Last week Dan helped us to see the serious problems with a type of teaching that is often called ‘the prosperity gospel.’
Lots of us will have friends who go to that kind of church. A question we get asked a lot is ‘So what should I say?’ or ‘How can I talk to them about this?’
The instinct to talk to someone about their relationship with God, and their church, is a good one. Good friends care about their friends’ spiritual well-being. But we feel cautious about this conversation. We’re nervous about being annoying, and, let's face it, don’t want to be that Christian who’s always-telling-people-they’re-wrong.
So, what can we say? Here are three thoughts.
1. Help them listen to Jesus
Your Bible hero and mine, Mary (sister of Martha) gives us a simple priority for the Christian life—sit at Jesus' feet and listen to his teaching (Luke 10:38-42).
So, a loving thing you can do is help your friend to do the same. The primary issue is not what church they go to. The big issue is whether they have a living relationship with Jesus through his words.
You can help them keep their eyes fixed on the king. Why not talk about what you’ve learnt about Jesus recently. Share the passage you learnt it from, and talk about how it helped you love Jesus more and keep following him.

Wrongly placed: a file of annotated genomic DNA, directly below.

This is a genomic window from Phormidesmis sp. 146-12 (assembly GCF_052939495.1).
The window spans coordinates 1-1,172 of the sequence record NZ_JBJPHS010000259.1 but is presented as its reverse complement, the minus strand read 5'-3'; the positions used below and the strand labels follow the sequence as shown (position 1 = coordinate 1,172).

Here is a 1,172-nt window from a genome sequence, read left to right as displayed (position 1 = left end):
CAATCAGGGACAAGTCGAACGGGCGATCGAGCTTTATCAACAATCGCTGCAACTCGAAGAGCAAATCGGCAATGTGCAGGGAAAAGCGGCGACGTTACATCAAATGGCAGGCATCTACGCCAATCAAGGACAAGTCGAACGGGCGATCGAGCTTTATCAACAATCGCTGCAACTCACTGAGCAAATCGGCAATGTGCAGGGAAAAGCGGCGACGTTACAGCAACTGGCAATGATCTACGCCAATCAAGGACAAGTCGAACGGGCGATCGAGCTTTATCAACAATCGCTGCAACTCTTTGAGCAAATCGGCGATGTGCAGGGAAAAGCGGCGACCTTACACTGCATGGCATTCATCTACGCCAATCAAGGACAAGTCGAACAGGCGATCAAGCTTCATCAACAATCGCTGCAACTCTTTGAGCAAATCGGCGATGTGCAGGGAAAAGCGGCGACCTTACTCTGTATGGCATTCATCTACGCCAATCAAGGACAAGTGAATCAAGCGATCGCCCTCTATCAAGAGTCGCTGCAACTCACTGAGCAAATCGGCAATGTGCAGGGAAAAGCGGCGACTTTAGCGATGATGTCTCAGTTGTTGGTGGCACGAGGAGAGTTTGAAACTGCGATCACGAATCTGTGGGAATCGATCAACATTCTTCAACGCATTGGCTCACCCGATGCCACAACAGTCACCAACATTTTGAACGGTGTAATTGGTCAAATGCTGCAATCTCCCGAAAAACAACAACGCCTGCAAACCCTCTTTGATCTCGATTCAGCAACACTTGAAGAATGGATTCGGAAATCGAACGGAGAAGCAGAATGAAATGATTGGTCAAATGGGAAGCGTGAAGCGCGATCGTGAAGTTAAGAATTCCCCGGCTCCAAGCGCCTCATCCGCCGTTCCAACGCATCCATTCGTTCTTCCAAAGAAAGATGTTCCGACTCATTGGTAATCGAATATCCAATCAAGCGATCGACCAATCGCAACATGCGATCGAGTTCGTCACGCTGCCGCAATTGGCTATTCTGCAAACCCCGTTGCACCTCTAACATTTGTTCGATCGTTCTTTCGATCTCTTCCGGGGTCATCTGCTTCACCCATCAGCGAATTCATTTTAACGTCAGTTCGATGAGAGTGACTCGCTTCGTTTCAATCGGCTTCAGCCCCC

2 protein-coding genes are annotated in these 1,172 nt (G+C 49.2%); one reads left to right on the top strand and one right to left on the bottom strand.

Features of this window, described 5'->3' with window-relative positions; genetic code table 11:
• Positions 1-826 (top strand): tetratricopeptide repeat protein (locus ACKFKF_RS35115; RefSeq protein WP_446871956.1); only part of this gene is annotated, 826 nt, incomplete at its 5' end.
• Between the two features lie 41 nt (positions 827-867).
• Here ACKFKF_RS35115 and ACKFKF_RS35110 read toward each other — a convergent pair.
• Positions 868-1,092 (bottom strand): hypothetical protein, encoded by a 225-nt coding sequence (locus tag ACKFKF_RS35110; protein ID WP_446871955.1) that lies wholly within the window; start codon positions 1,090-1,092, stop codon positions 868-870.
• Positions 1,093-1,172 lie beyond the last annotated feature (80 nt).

Asking your friend about their own Bible reading can feel like a painful barrier to cross. But if you’re gentle and kind in the way you express it, it’s a loving thing to do.
2. Help them find hope in Jesus
The prosperity gospel gives people hope in the circumstances of the here and now. Of course, there are all sorts of gifts that we can enjoy in this world. But if our hope is in the material circumstances of our current situation, what happens when those things are taken away? They do not represent assurance or certainty. The things of this world are fleeting; they will spoil, perish and fade.
But when Jesus is my hope I have a “sure and steadfast anchor of the soul” (Hebrews 6:19).
Jesus is our high priest who, though tempted in every way, was yet without sin. He learned obedience through what he suffered. He is everything that I am not; he is perfect in every way. And so when I put my hope in Jesus’ work as the ultimate high priest I put my hope in something that is described in Hebrews as unchangeable and guaranteed. He is the hope I want my friends to know.
3. Help them be satisfied in Jesus
The prosperity gospel can leave people unsatisfied and always looking for something more. The incredible news about Jesus is that we have all we need in him. When we talk about being ‘satisfied in Jesus’ we don’t mean ‘we’re had just enough to get us through.’ Instead, we mean the kind of satisfaction that is overflowing in its abundance. The more I read the Bible and learn about my glorious Saviour the more I realise there is always more to know. I don’t feel defeated by this truth (as in, ‘oh, I’ll never know everything’) but rather I feel liberated and enthralled (‘Teach me, O LORD, the way of your statutes; and I will keep it to the end!’)
That’s what we want our friends to know. So let's hold out Jesus to them, because in Jesus “all the fullness of God was pleased to dwell, and through him to reconcile to himself all things, whether on earth or in heaven, making peace by the blood of his cross.” (Colossians 1:19-20).